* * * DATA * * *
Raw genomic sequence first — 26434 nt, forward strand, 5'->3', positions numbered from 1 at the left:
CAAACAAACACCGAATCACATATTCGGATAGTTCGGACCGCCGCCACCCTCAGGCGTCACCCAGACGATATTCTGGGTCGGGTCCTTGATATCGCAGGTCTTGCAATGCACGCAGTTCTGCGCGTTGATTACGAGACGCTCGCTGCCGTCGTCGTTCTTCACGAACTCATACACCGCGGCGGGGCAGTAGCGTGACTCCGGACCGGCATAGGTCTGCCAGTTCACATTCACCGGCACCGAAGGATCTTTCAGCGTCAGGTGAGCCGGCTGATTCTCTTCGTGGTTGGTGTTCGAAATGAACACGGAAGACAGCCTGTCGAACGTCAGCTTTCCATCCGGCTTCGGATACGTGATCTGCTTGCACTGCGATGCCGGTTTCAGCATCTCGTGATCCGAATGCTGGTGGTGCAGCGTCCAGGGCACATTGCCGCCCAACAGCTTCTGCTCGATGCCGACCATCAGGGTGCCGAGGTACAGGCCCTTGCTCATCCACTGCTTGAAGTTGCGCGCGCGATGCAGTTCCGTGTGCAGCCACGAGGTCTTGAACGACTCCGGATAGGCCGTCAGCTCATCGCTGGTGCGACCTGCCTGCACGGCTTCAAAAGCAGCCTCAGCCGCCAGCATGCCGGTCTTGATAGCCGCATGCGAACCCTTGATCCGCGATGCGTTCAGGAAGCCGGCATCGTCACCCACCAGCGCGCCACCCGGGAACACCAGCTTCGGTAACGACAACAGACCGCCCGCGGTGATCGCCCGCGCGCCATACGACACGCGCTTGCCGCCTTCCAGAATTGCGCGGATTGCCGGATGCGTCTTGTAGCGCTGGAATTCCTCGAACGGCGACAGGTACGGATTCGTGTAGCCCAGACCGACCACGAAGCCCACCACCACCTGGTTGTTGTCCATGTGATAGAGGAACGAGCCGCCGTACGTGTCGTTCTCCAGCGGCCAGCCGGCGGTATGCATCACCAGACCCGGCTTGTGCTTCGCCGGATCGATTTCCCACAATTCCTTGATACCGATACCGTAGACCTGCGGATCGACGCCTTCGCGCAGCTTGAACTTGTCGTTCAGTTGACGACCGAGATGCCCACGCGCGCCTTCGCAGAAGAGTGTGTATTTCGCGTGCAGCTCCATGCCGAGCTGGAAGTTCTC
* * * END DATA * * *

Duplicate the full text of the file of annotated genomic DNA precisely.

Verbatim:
Raw genomic sequence first — 26434 nt, forward strand, 5'->3', positions numbered from 1 at the left:
CAAACAAACACCGAATCACATATTCGGATAGTTCGGACCGCCGCCACCCTCAGGCGTCACCCAGACGATATTCTGGGTCGGGTCCTTGATATCGCAGGTCTTGCAATGCACGCAGTTCTGCGCGTTGATTACGAGACGCTCGCTGCCGTCGTCGTTCTTCACGAACTCATACACCGCGGCGGGGCAGTAGCGTGACTCCGGACCGGCATAGGTCTGCCAGTTCACATTCACCGGCACCGAAGGATCTTTCAGCGTCAGGTGAGCCGGCTGATTCTCTTCGTGGTTGGTGTTCGAAATGAACACGGAAGACAGCCTGTCGAACGTCAGCTTTCCATCCGGCTTCGGATACGTGATCTGCTTGCACTGCGATGCCGGTTTCAGCATCTCGTGATCCGAATGCTGGTGGTGCAGCGTCCAGGGCACATTGCCGCCCAACAGCTTCTGCTCGATGCCGACCATCAGGGTGCCGAGGTACAGGCCCTTGCTCATCCACTGCTTGAAGTTGCGCGCGCGATGCAGTTCCGTGTGCAGCCACGAGGTCTTGAACGACTCCGGATAGGCCGTCAGCTCATCGCTGGTGCGACCTGCCTGCACGGCTTCAAAAGCAGCCTCAGCCGCCAGCATGCCGGTCTTGATAGCCGCATGCGAACCCTTGATCCGCGATGCGTTCAGGAAGCCGGCATCGTCACCCACCAGCGCGCCACCCGGGAACACCAGCTTCGGTAACGACAACAGACCGCCCGCGGTGATCGCCCGCGCGCCATACGACACGCGCTTGCCGCCTTCCAGAATTGCGCGGATTGCCGGATGCGTCTTGTAGCGCTGGAATTCCTCGAACGGCGACAGGTACGGATTCGTGTAGCCCAGACCGACCACGAAGCCCACCACCACCTGGTTGTTGTCCATGTGATAGAGGAACGAGCCGCCGTACGTGTCGTTCTCCAGCGGCCAGCCGGCGGTATGCATCACCAGACCCGGCTTGTGCTTCGCCGGATCGATTTCCCACAATTCCTTGATACCGATACCGTAGACCTGCGGATCGACGCCTTCGCGCAGCTTGAACTTGTCGTTCAGTTGACGACCGAGATGCCCACGCGCGCCTTCGCAGAAGAGTGTGTATTTCGCGTGCAGCTCCATGCCGAGCTGGAAGTTCTC